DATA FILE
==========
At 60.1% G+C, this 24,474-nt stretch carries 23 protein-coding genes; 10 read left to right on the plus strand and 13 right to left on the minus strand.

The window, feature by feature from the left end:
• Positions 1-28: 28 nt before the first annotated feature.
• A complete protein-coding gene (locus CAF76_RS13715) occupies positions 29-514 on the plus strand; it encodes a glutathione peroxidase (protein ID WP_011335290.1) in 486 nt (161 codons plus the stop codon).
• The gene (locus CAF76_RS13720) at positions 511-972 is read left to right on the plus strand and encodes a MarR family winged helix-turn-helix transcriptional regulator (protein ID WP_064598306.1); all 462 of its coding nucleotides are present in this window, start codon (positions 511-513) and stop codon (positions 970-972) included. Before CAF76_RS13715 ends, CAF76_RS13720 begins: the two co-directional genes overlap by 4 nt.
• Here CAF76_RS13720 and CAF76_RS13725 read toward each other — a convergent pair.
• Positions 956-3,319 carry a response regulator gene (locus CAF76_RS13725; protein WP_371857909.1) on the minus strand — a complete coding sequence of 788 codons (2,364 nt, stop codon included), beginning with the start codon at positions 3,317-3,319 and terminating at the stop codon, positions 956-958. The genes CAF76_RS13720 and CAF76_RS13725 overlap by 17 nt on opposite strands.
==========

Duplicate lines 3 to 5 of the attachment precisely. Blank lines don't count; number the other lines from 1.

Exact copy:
• Positions 1-28: 28 nt before the first annotated feature.
• A complete protein-coding gene (locus CAF76_RS13715) occupies positions 29-514 on the plus strand; it encodes a glutathione peroxidase (protein ID WP_011335290.1) in 486 nt (161 codons plus the stop codon).
• The gene (locus CAF76_RS13720) at positions 511-972 is read left to right on the plus strand and encodes a MarR family winged helix-turn-helix transcriptional regulator (protein ID WP_064598306.1); all 462 of its coding nucleotides are present in this window, start codon (positions 511-513) and stop codon (positions 970-972) included. Before CAF76_RS13715 ends, CAF76_RS13720 begins: the two co-directional genes overlap by 4 nt.